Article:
Michael Ignatieff

  • The Silent Twins by Marjorie Wallace
    Chatto, 230 pp, £10.95, February 1986, ISBN 0 7011 2712 0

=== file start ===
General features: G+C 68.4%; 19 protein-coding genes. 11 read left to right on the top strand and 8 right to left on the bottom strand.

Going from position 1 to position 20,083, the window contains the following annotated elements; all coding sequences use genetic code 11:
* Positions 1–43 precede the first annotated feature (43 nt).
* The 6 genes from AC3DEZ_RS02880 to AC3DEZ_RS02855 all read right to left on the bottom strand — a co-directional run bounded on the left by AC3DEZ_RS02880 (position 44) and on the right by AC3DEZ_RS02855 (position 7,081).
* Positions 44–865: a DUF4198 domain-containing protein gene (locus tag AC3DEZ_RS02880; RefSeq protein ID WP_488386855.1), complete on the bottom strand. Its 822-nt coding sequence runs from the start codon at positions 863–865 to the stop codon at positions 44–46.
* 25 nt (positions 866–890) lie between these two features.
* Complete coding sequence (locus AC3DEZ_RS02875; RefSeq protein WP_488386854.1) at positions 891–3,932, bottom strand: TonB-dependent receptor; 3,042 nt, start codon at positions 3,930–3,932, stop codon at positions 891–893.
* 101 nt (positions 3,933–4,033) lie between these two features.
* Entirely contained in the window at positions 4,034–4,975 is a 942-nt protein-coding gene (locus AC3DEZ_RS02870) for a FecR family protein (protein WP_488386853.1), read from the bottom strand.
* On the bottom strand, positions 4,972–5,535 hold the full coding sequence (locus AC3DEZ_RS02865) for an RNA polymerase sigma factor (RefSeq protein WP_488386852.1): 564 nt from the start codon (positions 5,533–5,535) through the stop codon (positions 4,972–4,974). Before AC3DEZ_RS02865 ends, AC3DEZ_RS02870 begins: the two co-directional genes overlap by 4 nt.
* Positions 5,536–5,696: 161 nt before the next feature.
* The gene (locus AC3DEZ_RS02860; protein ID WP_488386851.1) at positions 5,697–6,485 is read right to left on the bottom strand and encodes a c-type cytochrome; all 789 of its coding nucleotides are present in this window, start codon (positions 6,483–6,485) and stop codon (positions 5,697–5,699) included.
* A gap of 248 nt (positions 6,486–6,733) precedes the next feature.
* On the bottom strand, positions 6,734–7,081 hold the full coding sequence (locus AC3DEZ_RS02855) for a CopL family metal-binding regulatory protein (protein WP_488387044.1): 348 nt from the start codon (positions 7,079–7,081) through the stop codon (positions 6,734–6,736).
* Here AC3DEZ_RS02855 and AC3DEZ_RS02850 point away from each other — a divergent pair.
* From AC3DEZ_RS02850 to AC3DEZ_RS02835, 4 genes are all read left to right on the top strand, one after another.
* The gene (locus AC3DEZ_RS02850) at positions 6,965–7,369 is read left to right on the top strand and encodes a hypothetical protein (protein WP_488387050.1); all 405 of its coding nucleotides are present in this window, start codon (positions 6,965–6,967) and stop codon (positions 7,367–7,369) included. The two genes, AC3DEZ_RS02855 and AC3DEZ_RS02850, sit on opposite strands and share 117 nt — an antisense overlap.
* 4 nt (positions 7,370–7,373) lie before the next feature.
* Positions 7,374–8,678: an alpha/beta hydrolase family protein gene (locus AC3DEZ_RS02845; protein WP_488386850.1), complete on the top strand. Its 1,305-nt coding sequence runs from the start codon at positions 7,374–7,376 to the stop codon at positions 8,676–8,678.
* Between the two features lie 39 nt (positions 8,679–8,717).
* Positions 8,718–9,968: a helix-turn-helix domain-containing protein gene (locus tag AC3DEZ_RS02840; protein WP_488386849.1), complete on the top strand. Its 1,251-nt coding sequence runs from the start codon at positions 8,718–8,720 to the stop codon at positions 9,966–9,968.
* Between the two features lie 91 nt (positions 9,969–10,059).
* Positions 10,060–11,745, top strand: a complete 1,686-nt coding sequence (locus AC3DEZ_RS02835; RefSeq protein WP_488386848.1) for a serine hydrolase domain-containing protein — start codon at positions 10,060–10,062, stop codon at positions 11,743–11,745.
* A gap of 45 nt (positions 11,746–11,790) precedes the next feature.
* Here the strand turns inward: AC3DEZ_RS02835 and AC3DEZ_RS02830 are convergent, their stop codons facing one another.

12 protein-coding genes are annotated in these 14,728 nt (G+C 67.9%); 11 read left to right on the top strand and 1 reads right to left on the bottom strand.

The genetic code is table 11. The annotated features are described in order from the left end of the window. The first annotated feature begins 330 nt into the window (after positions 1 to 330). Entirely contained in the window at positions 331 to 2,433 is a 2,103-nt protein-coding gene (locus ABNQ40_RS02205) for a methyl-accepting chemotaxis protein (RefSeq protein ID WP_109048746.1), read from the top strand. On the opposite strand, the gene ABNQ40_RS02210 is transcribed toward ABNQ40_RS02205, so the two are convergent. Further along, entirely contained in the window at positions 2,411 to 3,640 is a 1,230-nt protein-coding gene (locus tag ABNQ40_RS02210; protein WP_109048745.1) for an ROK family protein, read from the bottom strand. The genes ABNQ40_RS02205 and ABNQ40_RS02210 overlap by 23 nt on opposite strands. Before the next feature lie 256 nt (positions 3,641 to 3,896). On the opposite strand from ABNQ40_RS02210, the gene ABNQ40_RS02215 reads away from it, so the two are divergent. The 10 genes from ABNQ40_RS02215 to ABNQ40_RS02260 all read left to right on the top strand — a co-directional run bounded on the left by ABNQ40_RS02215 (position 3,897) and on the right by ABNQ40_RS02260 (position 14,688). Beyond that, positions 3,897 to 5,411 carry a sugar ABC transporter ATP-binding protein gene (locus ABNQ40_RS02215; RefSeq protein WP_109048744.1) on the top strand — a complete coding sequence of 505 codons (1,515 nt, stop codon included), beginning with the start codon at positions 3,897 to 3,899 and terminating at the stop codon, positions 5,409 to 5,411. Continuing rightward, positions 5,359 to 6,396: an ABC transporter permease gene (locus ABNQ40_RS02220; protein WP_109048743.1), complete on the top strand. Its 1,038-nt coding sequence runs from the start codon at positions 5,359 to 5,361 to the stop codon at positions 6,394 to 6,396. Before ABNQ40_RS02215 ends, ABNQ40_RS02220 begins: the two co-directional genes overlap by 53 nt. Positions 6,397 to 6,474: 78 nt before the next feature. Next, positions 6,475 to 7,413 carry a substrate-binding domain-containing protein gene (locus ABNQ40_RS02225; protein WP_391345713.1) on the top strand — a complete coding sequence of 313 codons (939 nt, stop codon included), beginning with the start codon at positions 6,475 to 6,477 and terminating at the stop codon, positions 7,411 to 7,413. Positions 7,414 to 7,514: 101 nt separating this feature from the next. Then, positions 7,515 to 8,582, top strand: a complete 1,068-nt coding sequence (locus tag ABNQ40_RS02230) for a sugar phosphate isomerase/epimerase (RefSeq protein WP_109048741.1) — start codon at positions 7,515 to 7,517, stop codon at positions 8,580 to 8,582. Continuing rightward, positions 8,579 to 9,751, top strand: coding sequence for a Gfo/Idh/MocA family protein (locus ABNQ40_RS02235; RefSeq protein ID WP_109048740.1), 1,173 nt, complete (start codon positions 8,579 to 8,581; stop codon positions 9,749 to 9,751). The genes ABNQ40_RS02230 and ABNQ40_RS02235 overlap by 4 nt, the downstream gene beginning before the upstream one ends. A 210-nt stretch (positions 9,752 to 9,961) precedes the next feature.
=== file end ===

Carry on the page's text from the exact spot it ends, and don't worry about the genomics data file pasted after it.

One question in this strange, riveting story of identical black twins whose career of arson led them to indefinite confinement in Broadmoor is never quite addressed: what makes a person a person? How do we become individuals? These twins never made it into personhood, and their story helps one to realise that becoming a person is not the natural outcome of all childhoods, but an arduous self-invention which can go terribly wrong. Freud says that infants have no project for becoming a self at all. The infant is forced by separation from the breast, exclusion from the mother’s bed, the traumas of Oedipal rejection, to put on the armour of a childhood identity. With the Oedipal debacle comes insertion in language, which makes selfhood reflexive for the first time. It was at this stage that the twins stopped becoming persons. They went silent in their families and remained so for the next 17 years, perfectly able to speak to each other, in a slurred, compressed and speeded-up private dialect of their own, yet denying to each other, by implacable mutual censorship, the chance to use speech to develop a separate identity. Like the anorexic girls who would rather die of starvation than become women, the twins’ refusal to speak shows how unnatural the process of growing up can seem to a lonely frightened child. Terrified of embarking on the voyage to adulthood alone, they forbade each other to take the first step.

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